South Carolina’s “jobs” agency has been literally one disaster after another since S.C. Gov. Nikki Haley took over.

Need a refresher on this rampant incompetence?  Click here.  Need a refresher on how the agency’s leadership is “addressing” these issues? Click here … and here.

By any measure, Haley’s S.C. Department of Employment and Workforce (SCDEW) has consistently been among the most inefficient and ineffective agencies in her administration – a cost that has keeps being passed on to South Carolina businesses and taxpayers.  In fact its chronic failure has been exposed this year via a state auditfederal warning and a legislative study.

One of the most troubling statistics uncovered in this deluge of depressing data?  The fact that it takes job seekers who use this glorified placement agency longer to find work than if they had gone it alone.  As of this spring South Carolinians who used SCDEW’s reemployment services took an average of 26.5 weeks to get off of the public dole.  Those who did not use SCDEW took only 22.3 weeks – further evidence that government (particularly our ass-backward state government) has no business whatsoever being involved in the job placement industry.

That statistic is even more depressing when you consider that Haley has invested heavily in promoting SCDEW as a resource for job placement.

Anyway … one reason why SCDEW is having so much trouble could be relatively simple: Its employees refuse to pick up the telephone.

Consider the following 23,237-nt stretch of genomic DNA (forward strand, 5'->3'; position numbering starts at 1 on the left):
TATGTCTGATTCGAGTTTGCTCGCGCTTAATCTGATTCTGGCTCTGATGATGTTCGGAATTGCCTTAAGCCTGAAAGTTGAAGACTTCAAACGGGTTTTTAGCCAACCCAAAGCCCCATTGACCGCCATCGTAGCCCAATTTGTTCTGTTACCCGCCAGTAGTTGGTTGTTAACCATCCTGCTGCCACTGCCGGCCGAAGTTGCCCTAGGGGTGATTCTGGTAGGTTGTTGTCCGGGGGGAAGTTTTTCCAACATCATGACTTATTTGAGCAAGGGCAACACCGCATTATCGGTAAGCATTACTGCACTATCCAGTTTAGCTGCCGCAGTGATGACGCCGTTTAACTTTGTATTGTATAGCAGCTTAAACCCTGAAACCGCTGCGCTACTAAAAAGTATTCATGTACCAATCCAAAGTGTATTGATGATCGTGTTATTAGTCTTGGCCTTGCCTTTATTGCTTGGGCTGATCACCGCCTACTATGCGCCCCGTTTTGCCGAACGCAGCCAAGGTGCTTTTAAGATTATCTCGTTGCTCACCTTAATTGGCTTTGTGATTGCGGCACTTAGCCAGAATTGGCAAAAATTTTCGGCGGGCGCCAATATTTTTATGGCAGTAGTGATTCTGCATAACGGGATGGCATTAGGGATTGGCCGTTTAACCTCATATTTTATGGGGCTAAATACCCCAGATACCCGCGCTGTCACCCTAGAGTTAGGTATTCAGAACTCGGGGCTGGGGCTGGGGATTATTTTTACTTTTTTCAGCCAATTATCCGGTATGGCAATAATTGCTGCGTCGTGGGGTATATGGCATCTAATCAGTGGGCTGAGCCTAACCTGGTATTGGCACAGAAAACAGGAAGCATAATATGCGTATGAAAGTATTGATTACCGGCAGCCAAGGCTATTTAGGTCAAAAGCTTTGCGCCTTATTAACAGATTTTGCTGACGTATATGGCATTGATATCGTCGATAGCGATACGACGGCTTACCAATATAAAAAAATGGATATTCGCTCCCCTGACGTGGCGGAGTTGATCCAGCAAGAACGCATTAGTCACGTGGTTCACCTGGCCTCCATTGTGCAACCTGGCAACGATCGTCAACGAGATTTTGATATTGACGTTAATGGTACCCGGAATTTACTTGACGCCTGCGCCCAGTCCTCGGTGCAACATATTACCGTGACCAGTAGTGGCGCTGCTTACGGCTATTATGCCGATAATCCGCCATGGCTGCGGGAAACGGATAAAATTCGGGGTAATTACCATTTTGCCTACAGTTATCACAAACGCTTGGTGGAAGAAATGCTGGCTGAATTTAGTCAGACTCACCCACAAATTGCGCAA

According to internal agency documents obtained by FITS, callers to SCDEW offices are being sent to voicemail at a prodigious clip.  In fact according to an internal memo distributed back in June by the agency’s assistant director for unemployment insurance – some SCDEW branches were sending callers to voicemail more than 91 percent of the time.

“Voicemail is not meant as a replacement for answering the phone,” the SCDEW bureaucrat scolded staff in the memo. “Rather, it is a convenience for the caller to be able to leave a message when you are on the phone or away from your desk. As you will see from the numbers … that is not how voicemail is being used in some offices now. Voicemail appears to be being used as an alternative to answering the phones in some offices.”

Here were some of the statistics included in the memo we obtained …

Florence UI – 3% of the phone calls received were answered; 91% went to voicemail
Lancaster UI – 10% answered; 71% to voicemail
Orangeburg UI – 26% answered; 70% to voicemail
Moncks Corner UI – 12% answered; 49% to voicemail
Summerville UI – 13% answered; 37% to voicemail
Greenwood UI – 54% answered; 23% to voicemail
Greenville UI – 29% answered;21% to voicemail
Spartanburg UI – 46% answered; 13% to voicemail
Dillon UI – 71% answered (this is the highest of all of these); 24% to voicemail

The SCDEW bureaucrat indicated she was “dismayed” by the high volume of calls being sent to voicemail, and instructed her staff to make sure that such a dismal performance was “never repeated.”

Last year, Haley made headlines when she issued an edict requiring members of her cabinet agency to answer the telephone by saying “It’s a great day in South Carolina.”

This is certainly a creative way of getting around that requirement …